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F1: Rosberg / Hamilton Clash Unacceptable For Mercedes, OK With Stewards

This F1 season has had its fair share of controversy already and we have only just passed the mid-point of the year. Most of the problems have revolved around the Mercedes team, who have produced a car so far ahead of the competition that it has effectively turned its drivers into championship enemies.

Post-race at Spa we have another clash to discuss, with the drivers having very different views on what happened. 

The bare facts: on the long uphill run from Radillon to the Les Combes chicane Rosberg managed to slipstream his team mate, placing his car on the racing line and on the outside of Hamilton for the first right-hander. As Hamilton swung back for the following left hander Rosberg held his line and the front wing of his car touched the rear tyre of Hamilton's, causing wing damage and a puncture. After the race Hamilton made serious accusations that Rosberg had deliberately hit him. Rosberg claimed it was a racing incident. 

The stewards saw no need for action, although the team's principals Toto Wolfe and Niki Lauda suggested this wasn't the view of the team and internal action would be taken. 

So who was in the right?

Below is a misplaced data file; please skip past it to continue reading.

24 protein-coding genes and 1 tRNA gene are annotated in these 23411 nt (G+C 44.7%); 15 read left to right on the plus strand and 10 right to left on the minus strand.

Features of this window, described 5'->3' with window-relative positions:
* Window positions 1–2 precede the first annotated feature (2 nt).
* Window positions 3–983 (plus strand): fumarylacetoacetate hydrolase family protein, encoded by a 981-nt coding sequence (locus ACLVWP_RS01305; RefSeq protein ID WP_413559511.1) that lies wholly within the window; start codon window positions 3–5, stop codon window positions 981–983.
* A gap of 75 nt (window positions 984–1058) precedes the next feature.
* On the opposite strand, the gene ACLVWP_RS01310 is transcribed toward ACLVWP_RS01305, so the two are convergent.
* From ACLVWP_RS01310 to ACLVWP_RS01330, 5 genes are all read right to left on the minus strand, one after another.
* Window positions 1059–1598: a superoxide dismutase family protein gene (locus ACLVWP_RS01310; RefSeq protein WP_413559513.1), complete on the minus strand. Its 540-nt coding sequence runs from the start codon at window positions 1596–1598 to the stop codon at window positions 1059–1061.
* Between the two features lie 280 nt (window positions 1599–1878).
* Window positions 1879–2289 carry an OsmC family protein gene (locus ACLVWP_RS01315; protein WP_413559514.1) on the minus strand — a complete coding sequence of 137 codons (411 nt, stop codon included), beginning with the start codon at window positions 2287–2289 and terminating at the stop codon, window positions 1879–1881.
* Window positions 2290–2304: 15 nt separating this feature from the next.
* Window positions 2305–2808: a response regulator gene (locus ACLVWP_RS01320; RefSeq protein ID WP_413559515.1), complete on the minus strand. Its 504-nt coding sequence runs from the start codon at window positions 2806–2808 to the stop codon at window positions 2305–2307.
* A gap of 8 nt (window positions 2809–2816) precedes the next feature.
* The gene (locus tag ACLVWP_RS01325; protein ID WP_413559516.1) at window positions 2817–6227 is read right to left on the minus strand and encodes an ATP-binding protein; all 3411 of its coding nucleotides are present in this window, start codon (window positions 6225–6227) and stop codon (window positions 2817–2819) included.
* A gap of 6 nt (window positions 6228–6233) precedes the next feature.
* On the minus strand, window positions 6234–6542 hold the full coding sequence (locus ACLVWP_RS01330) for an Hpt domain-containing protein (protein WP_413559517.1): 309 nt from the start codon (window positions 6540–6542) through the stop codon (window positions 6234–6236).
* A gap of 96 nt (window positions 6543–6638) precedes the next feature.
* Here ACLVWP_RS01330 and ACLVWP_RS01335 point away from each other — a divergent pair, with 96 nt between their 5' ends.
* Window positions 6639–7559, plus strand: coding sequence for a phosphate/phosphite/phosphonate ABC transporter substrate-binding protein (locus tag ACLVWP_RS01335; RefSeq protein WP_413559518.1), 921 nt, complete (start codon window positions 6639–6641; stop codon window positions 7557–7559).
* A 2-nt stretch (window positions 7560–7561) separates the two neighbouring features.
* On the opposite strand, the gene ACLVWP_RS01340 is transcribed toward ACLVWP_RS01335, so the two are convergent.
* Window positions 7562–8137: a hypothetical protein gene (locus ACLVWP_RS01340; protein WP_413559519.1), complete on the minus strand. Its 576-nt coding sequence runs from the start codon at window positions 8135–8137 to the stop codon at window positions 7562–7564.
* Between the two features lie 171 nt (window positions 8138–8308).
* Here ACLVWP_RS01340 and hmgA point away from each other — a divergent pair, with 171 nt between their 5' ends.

First of all, were the stewards correct to take no action? Normally I'd say yes. The FIA have asked for fewer penalties for such incidents. However in what was clearly a battle between championship contenders that level of lenience doesn't apply. 

The letter of the law states that it is the overtaking driver who has responsibility for avoiding a collision unless he is substantially ahead of the car being passed. At no time was Rosberg ahead. And he certainly did nothing to avoid the collision. 

Under the circumstances - that is that Rosberg had effectively ended his championship rival's race - there should have been no question that Rosberg should have been penalised. Having failed to take action the stewards and FIA have left the door open to who knows what kind if issues in forthcoming races. 

The same failure to censure Alain Prost after he drove into Senna at Suzuka in 1989 led to Senna exacting revenge one year later - in a manner that potentially endangered both drivers, marshals and spectators. 

It seems unlikely that Rosberg will receive a post-race sanction, just as it's unlikely that Mercedes will take meaningful action internally. Lest we forget, this is a German driver, in a German team. 

Do I think Rosberg deliberately hit Hamilton? No, because in the position that they were in the most likely loser was Rosberg himself. The puncture to Hamilton's car was a fortunate side effect of some poor driving. Schadenfreude. 

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